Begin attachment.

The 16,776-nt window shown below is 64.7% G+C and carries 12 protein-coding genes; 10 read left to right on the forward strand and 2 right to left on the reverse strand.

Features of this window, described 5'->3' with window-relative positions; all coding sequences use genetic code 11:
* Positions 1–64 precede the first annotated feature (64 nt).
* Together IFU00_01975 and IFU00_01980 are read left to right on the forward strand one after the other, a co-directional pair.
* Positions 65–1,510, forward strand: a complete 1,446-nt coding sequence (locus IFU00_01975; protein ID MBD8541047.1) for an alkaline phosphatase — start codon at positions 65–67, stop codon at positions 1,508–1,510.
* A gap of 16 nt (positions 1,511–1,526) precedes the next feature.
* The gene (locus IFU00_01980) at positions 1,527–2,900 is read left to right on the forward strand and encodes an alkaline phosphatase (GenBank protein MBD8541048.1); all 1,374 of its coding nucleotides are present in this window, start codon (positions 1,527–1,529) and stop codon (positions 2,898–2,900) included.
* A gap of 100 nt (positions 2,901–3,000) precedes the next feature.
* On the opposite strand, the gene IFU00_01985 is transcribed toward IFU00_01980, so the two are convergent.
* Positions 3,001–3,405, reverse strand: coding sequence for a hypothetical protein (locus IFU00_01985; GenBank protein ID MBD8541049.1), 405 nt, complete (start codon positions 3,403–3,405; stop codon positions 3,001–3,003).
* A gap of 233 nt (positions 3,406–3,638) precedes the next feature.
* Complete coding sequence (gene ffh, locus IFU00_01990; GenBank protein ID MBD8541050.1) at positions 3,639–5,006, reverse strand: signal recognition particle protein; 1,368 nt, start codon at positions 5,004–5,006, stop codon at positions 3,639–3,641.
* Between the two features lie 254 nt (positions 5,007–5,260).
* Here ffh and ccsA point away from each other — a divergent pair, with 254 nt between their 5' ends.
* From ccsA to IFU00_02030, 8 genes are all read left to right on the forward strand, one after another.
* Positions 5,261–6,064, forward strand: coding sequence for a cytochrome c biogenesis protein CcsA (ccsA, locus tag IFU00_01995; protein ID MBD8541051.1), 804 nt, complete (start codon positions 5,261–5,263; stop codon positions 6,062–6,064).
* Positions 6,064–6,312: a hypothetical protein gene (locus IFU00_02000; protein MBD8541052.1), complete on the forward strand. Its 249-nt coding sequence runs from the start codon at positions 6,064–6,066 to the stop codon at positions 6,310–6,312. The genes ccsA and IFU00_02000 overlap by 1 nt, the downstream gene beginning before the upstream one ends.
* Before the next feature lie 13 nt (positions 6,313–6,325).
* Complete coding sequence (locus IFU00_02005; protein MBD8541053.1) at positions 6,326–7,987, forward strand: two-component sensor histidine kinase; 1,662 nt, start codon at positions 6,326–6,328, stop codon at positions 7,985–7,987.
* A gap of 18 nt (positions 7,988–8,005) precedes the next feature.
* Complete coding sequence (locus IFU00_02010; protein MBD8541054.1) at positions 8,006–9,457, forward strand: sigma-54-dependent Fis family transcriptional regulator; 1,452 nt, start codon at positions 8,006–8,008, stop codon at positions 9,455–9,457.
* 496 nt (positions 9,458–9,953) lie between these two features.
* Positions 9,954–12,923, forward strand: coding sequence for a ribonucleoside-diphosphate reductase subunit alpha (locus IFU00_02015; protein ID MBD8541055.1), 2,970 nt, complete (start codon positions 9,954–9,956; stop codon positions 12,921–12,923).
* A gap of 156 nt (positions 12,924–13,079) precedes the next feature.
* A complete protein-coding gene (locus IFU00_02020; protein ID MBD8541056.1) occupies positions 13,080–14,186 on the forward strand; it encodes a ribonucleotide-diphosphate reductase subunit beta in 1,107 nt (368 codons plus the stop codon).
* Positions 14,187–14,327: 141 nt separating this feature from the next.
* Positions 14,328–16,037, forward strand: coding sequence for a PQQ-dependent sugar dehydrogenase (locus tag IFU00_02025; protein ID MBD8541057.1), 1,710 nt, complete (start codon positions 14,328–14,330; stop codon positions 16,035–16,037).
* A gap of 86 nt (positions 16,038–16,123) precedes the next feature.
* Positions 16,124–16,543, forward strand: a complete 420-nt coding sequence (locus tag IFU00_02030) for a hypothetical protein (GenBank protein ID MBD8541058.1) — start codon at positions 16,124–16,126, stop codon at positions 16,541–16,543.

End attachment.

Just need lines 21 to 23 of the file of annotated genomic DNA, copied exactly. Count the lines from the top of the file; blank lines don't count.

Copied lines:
* Complete coding sequence (locus IFU00_02010; protein MBD8541054.1) at positions 8,006–9,457, forward strand: sigma-54-dependent Fis family transcriptional regulator; 1,452 nt, start codon at positions 8,006–8,008, stop codon at positions 9,455–9,457.
* 496 nt (positions 9,458–9,953) lie between these two features.
* Positions 9,954–12,923, forward strand: coding sequence for a ribonucleoside-diphosphate reductase subunit alpha (locus IFU00_02015; protein ID MBD8541055.1), 2,970 nt, complete (start codon positions 9,954–9,956; stop codon positions 12,921–12,923).